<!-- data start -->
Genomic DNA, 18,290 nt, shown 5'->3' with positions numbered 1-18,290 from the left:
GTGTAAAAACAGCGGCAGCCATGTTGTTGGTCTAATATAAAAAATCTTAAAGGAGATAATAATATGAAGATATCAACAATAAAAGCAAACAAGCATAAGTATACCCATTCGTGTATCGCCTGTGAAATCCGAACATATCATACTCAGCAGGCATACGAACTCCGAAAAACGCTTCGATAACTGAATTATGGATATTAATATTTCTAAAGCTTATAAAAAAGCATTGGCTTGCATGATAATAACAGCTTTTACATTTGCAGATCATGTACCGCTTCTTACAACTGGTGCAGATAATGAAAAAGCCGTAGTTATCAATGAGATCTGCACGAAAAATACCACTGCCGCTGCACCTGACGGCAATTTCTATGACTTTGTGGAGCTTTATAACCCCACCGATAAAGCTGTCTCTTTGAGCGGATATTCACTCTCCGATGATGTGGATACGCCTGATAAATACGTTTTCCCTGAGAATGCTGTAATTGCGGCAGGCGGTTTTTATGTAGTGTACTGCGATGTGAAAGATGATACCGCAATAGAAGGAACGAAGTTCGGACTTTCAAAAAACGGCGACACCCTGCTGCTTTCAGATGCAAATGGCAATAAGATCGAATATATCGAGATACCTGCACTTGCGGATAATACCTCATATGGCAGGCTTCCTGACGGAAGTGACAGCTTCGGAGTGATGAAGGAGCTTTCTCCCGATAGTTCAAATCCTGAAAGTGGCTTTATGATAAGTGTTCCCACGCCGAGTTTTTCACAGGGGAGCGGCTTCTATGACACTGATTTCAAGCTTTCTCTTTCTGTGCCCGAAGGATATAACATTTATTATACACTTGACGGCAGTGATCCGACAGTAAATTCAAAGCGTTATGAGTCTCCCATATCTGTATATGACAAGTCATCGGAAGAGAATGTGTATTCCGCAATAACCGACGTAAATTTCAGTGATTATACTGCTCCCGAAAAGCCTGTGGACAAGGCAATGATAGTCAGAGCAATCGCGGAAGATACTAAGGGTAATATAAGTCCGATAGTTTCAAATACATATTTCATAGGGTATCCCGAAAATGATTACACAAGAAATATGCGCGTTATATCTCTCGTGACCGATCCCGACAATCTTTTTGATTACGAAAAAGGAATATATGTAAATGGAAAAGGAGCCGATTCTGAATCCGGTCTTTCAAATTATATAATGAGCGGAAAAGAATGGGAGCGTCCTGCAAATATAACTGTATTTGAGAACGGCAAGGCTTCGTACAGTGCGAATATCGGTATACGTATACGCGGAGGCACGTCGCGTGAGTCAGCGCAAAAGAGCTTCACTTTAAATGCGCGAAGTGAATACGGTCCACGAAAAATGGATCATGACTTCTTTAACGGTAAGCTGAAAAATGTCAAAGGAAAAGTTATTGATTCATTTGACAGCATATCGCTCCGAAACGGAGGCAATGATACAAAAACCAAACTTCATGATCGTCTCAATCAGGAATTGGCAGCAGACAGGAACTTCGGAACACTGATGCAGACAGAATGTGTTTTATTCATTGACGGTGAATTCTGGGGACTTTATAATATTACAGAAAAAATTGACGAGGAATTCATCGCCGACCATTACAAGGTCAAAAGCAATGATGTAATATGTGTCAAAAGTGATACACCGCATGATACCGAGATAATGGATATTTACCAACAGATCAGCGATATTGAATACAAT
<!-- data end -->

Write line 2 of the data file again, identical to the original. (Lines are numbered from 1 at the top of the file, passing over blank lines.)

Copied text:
GTGTAAAAACAGCGGCAGCCATGTTGTTGGTCTAATATAAAAAATCTTAAAGGAGATAATAATATGAAGATATCAACAATAAAAGCAAACAAGCATAAGTATACCCATTCGTGTATCGCCTGTGAAATCCGAACATATCATACTCAGCAGGCATACGAACTCCGAAAAACGCTTCGATAACTGAATTATGGATATTAATATTTCTAAAGCTTATAAAAAAGCATTGGCTTGCATGATAATAACAGCTTTTACATTTGCAGATCATGTACCGCTTCTTACAACTGGTGCAGATAATGAAAAAGCCGTAGTTATCAATGAGATCTGCACGAAAAATACCACTGCCGCTGCACCTGACGGCAATTTCTATGACTTTGTGGAGCTTTATAACCCCACCGATAAAGCTGTCTCTTTGAGCGGATATTCACTCTCCGATGATGTGGATACGCCTGATAAATACGTTTTCCCTGAGAATGCTGTAATTGCGGCAGGCGGTTTTTATGTAGTGTACTGCGATGTGAAAGATGATACCGCAATAGAAGGAACGAAGTTCGGACTTTCAAAAAACGGCGACACCCTGCTGCTTTCAGATGCAAATGGCAATAAGATCGAATATATCGAGATACCTGCACTTGCGGATAATACCTCATATGGCAGGCTTCCTGACGGAAGTGACAGCTTCGGAGTGATGAAGGAGCTTTCTCCCGATAGTTCAAATCCTGAAAGTGGCTTTATGATAAGTGTTCCCACGCCGAGTTTTTCACAGGGGAGCGGCTTCTATGACACTGATTTCAAGCTTTCTCTTTCTGTGCCCGAAGGATATAACATTTATTATACACTTGACGGCAGTGATCCGACAGTAAATTCAAAGCGTTATGAGTCTCCCATATCTGTATATGACAAGTCATCGGAAGAGAATGTGTATTCCGCAATAACCGACGTAAATTTCAGTGATTATACTGCTCCCGAAAAGCCTGTGGACAAGGCAATGATAGTCAGAGCAATCGCGGAAGATACTAAGGGTAATATAAGTCCGATAGTTTCAAATACATATTTCATAGGGTATCCCGAAAATGATTACACAAGAAATATGCGCGTTATATCTCTCGTGACCGATCCCGACAATCTTTTTGATTACGAAAAAGGAATATATGTAAATGGAAAAGGAGCCGATTCTGAATCCGGTCTTTCAAATTATATAATGAGCGGAAAAGAATGGGAGCGTCCTGCAAATATAACTGTATTTGAGAACGGCAAGGCTTCGTACAGTGCGAATATCGGTATACGTATACGCGGAGGCACGTCGCGTGAGTCAGCGCAAAAGAGCTTCACTTTAAATGCGCGAAGTGAATACGGTCCACGAAAAATGGATCATGACTTCTTTAACGGTAAGCTGAAAAATGTCAAAGGAAAAGTTATTGATTCATTTGACAGCATATCGCTCCGAAACGGAGGCAATGATACAAAAACCAAACTTCATGATCGTCTCAATCAGGAATTGGCAGCAGACAGGAACTTCGGAACACTGATGCAGACAGAATGTGTTTTATTCATTGACGGTGAATTCTGGGGACTTTATAATATTACAGAAAAAATTGACGAGGAATTCATCGCCGACCATTACAAGGTCAAAAGCAATGATGTAATATGTGTCAAAAGTGATACACCGCATGATACCGAGATAATGGATATTTACCAACAGATCAGCGATATTGAATACAAT